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If it ever stops raining and snowing up here in the Sierra, Jakob Arjouni’s terrific crime novel, Kismet, will be right near the top of my summer beach or cabin read recommendations. Arjouni’s protagonist, private eye Kayankaya, is just the sort of gumshoe that inspired the tradition of noir films, all staring Bogart. Arjouni’s Kemal Kayankaya mysteries have won him the German Thriller Prize.

I have no basis for commenting on the book’s translation, other than it certainly worked for this reader. Without ever having been to Frankfurt, Arjouni describes Kayankaya’s bailiwick with such familiarity that the reader will swear that yes, that’s exactly right. Now I’m not really sure I haven’t visited Frankfurt, or at least driven past it.

Kayankaya is the perfect modern day, hybrid sort of private detective. He’s a Turkish immigrant, but raised by Germans, and has a keen eye for things domestic and foreign. Without all the gadgetry of James Bond, he manages to involve himself in some pretty sophisticated and politically dangerous skullduggery carried out by a Croatian-led Mafia. In order to take on this case, he has to put his current job, a search for a missing pooch, on the back burner.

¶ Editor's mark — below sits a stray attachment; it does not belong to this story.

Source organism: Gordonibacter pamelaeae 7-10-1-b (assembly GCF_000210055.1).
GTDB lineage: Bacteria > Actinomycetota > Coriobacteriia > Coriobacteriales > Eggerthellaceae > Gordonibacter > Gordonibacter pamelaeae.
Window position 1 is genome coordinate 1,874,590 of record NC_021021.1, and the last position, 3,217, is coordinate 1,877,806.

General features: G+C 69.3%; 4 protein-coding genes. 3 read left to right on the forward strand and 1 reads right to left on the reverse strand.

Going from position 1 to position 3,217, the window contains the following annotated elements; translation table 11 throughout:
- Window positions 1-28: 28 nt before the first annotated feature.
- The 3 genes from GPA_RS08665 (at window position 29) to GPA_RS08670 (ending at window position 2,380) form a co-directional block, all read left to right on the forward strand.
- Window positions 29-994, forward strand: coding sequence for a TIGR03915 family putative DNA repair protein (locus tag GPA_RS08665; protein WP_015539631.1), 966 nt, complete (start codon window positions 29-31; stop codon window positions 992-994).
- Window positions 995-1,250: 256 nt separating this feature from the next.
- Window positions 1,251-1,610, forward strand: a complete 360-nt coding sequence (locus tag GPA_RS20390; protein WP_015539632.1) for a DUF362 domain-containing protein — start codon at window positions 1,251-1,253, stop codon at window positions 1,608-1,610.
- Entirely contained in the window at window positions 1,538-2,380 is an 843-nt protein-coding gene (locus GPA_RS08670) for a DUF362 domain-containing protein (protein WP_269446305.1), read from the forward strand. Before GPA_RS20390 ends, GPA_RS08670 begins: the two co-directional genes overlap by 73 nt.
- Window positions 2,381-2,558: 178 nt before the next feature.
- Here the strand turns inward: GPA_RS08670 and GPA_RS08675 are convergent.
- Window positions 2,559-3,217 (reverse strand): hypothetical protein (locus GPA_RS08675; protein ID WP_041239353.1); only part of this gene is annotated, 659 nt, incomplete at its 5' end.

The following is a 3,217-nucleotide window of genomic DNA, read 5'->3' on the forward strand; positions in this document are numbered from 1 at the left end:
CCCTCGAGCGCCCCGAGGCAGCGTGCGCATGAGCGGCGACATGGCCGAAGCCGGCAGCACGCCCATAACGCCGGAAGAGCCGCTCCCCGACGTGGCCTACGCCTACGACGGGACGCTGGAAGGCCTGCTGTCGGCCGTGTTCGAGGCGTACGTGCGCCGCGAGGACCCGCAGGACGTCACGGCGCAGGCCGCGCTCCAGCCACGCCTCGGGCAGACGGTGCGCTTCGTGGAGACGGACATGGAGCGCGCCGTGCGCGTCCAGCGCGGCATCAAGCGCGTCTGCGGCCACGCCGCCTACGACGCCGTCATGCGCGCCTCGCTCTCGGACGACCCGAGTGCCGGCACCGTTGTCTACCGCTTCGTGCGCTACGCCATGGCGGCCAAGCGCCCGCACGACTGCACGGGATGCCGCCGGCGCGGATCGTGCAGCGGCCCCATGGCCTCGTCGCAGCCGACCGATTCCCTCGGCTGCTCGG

It’s hard not to recommend a book containing the following: “Then the door was flung open and Popeye on coke burst in. Muscular in a T-shirt, tracksuit bottoms, trainers like small, brightly colored cruise missiles, shaved head, a chin fit to knock doors down, and eyes with their pupils moving as if they had to register the tempo of three hundred herds of white elephants charging his way.” This guy is fun – not the fellow who entered the room, the detective, Kayankaya.

There are lots of good guys who, on occasion, can be mistaken for the bad guys, and enough bad guys to suit any thrill seeker. There are pals of numerous genders, women of all ages and attitudes, and a pace of writing that never wavers. All that’s missing is a giant container of buttered popcorn, but you can’t win ’em all, and  I can’t wait for Kayankaya’s next case.

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